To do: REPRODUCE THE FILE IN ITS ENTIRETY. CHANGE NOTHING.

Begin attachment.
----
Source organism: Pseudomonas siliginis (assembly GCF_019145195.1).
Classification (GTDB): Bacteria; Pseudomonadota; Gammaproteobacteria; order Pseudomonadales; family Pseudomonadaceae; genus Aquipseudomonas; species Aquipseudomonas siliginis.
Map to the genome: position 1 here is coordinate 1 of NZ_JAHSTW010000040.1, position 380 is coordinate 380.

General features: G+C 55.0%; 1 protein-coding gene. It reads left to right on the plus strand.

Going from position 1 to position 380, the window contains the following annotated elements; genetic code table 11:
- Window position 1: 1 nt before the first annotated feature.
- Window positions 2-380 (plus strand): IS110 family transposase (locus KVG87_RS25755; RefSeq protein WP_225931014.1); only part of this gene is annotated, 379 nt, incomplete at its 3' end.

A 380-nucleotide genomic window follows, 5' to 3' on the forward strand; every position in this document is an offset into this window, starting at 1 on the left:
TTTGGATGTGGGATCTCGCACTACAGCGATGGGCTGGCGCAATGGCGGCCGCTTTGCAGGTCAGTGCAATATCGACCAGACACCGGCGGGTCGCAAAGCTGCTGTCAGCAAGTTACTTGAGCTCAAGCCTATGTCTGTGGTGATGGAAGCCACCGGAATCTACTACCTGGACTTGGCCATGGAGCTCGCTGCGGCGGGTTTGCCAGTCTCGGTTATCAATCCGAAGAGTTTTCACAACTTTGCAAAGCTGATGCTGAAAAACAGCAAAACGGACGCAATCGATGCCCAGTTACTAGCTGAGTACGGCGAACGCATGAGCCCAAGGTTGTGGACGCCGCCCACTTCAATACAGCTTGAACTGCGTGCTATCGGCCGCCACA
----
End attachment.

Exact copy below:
Source organism: Pseudomonas siliginis (assembly GCF_019145195.1).
Classification (GTDB): Bacteria; Pseudomonadota; Gammaproteobacteria; order Pseudomonadales; family Pseudomonadaceae; genus Aquipseudomonas; species Aquipseudomonas siliginis.
Map to the genome: position 1 here is coordinate 1 of NZ_JAHSTW010000040.1, position 380 is coordinate 380.

General features: G+C 55.0%; 1 protein-coding gene. It reads left to right on the plus strand.

Going from position 1 to position 380, the window contains the following annotated elements; genetic code table 11:
- Window position 1: 1 nt before the first annotated feature.
- Window positions 2-380 (plus strand): IS110 family transposase (locus KVG87_RS25755; RefSeq protein WP_225931014.1); only part of this gene is annotated, 379 nt, incomplete at its 3' end.

A 380-nucleotide genomic window follows, 5' to 3' on the forward strand; every position in this document is an offset into this window, starting at 1 on the left:
TTTGGATGTGGGATCTCGCACTACAGCGATGGGCTGGCGCAATGGCGGCCGCTTTGCAGGTCAGTGCAATATCGACCAGACACCGGCGGGTCGCAAAGCTGCTGTCAGCAAGTTACTTGAGCTCAAGCCTATGTCTGTGGTGATGGAAGCCACCGGAATCTACTACCTGGACTTGGCCATGGAGCTCGCTGCGGCGGGTTTGCCAGTCTCGGTTATCAATCCGAAGAGTTTTCACAACTTTGCAAAGCTGATGCTGAAAAACAGCAAAACGGACGCAATCGATGCCCAGTTACTAGCTGAGTACGGCGAACGCATGAGCCCAAGGTTGTGGACGCCGCCCACTTCAATACAGCTTGAACTGCGTGCTATCGGCCGCCACA